MONTPELIER, Vt. (WCAX) The Vermont Senate Wednesday approved a paid family leave bill, but many concerns remain about who will actually benefit, and how much it will cost. It also faces an almost certain veto.
"Just kind of leaving my husband with a five-week old baby and saying, 'See ya, have a good day, hope it all goes well.' That was definitely an adjustment for him," said Anne McLuckie, who had a baby last year. She returned to work at Red Hen Bakery after five weeks. The stress of being a new mom competing with financial needs.
Lawmakers want to help young families find better balance. The Senate has approved a payroll tax of .136-percent on all working Vermonters to pay for family time off needs.
"This is a very inexpensive mechanism of social insurance to help cover people for six to 12 weeks when they need it the most," said Sen. Michael Sirotkin, D-Chittenden County.
Under the proposed bill, a new parent can take 12 weeks for a new child, or a combined 12 weeks for a couple. Six weeks is available to care for a sick relative. In both cases, the insurance fund will pay 70-percent of wages, up to $1,040 per week. Supporters say the new tax is worth it.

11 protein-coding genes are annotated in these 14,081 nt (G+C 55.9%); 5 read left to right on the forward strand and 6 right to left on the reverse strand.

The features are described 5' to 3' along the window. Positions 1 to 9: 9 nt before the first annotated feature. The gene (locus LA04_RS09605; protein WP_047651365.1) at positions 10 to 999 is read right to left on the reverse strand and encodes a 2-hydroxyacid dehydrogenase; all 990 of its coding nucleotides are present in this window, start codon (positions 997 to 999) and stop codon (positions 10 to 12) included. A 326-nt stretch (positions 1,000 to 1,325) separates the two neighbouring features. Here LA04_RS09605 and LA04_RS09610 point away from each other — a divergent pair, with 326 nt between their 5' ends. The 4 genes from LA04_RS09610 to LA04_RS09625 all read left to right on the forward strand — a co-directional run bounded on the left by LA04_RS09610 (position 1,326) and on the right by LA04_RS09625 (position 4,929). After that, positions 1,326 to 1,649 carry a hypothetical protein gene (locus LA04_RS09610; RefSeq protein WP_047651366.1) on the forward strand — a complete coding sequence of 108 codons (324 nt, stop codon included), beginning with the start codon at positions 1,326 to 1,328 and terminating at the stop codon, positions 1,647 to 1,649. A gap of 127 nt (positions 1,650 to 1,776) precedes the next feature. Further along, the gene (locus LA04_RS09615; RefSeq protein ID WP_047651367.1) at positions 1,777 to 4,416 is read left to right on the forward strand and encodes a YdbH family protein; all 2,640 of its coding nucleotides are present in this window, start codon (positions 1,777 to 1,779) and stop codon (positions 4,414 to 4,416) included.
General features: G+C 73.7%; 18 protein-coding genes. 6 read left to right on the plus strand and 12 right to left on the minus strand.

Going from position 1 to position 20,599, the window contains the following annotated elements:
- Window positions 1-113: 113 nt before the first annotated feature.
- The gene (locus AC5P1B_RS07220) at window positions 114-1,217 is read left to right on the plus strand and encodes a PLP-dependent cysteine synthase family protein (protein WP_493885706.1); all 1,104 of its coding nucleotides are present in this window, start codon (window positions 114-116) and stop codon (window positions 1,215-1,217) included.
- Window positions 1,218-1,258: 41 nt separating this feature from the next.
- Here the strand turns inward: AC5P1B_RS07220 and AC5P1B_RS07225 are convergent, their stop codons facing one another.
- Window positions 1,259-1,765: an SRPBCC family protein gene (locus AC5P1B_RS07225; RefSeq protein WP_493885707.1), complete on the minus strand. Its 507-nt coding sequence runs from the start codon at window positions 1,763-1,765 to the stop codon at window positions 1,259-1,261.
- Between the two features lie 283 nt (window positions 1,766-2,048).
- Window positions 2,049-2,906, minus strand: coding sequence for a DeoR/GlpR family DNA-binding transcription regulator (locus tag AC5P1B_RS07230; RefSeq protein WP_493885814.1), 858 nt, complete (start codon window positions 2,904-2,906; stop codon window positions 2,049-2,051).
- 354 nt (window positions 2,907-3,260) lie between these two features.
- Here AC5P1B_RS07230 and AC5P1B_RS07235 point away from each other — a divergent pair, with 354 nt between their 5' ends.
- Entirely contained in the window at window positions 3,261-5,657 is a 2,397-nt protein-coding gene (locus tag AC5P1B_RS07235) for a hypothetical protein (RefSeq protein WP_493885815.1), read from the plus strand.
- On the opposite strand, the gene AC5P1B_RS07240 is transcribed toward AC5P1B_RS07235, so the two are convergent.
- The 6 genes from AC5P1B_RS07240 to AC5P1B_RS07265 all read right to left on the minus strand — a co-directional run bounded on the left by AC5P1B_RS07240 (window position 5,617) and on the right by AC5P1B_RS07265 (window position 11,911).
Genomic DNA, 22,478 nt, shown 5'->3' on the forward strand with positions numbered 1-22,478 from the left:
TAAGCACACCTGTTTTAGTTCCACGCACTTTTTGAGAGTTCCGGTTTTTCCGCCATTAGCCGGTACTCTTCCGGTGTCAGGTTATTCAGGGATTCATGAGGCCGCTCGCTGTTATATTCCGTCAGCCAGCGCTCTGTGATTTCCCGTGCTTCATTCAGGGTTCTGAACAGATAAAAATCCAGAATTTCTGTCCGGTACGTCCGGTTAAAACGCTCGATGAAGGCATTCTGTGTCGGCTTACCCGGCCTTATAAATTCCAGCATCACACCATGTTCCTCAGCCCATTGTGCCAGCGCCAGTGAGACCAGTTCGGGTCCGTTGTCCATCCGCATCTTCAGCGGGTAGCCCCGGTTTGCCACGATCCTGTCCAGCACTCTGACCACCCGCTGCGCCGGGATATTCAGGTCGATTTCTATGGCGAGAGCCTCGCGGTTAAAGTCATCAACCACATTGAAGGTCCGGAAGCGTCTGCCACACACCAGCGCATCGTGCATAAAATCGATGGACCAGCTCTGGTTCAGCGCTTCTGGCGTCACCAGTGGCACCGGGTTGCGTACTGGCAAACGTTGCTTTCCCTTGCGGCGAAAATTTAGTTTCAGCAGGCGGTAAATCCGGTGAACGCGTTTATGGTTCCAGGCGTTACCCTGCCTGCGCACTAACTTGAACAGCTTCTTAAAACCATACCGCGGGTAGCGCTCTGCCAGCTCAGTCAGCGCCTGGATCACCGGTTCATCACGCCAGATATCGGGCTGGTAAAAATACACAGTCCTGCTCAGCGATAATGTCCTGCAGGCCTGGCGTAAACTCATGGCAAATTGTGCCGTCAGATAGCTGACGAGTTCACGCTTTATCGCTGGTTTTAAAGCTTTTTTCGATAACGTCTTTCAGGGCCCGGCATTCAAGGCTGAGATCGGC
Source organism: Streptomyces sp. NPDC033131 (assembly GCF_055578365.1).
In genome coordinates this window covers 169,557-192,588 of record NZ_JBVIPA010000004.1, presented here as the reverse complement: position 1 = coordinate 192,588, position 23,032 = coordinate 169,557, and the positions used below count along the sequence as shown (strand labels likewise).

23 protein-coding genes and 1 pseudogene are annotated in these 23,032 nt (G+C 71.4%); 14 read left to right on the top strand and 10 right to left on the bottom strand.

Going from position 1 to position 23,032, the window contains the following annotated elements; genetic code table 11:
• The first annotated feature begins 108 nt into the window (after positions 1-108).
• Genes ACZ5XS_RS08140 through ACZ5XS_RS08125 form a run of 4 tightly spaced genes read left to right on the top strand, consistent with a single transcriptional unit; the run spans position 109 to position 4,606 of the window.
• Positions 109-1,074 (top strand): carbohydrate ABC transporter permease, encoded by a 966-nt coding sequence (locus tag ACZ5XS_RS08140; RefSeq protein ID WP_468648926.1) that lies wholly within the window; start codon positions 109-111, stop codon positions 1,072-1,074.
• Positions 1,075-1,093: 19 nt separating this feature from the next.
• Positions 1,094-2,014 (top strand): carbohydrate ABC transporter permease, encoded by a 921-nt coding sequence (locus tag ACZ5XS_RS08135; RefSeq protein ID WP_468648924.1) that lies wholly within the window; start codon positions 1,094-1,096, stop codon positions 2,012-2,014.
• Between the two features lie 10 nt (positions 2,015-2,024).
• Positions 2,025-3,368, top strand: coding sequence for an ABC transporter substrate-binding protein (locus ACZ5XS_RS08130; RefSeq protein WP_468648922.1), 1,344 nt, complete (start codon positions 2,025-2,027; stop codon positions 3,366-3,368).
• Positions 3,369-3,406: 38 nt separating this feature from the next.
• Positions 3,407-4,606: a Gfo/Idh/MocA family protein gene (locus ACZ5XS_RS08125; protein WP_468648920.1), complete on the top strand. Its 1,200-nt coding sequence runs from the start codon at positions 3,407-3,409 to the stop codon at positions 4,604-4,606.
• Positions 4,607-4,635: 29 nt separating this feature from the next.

"For the average Vermonter who is at the middle income range -- a middle income person in Vermont -- it would cost four-cents an hour," Sirotkin said.
But for some it's a question of priorities. Senate Appropriations Chair Jane Kitchel, D-Caledonia County, says the state has already short-changed higher ed and safety net programs, including child care assistance. "I could not say that that was my first priority and I used examples of where we have obligations that we have not fulfilled our promises," she said. Kitchel worries the benefit will be used by higher-paid Vermonters, because low-income workers won't find the 70-percent wage replacement sufficient. "Who could not say that family leave is not a benefit. But my concern is with a new program and a decision to take $20 million from workers -- it's a tax on workers."
Mcluckie says the program would have eased her stress. "You know things are hard enough with a new baby, and having financial stress on top of it just felt very overwhelming at times," she said.
The House approved it's own paid family leave bill last year. Now it heads to conference committee, but it's not a done deal. The plan violates Gov. Phil Scott's pledge to not raise taxes and he's expected to veto it. If he does the House does not appear to have enough votes to overide it.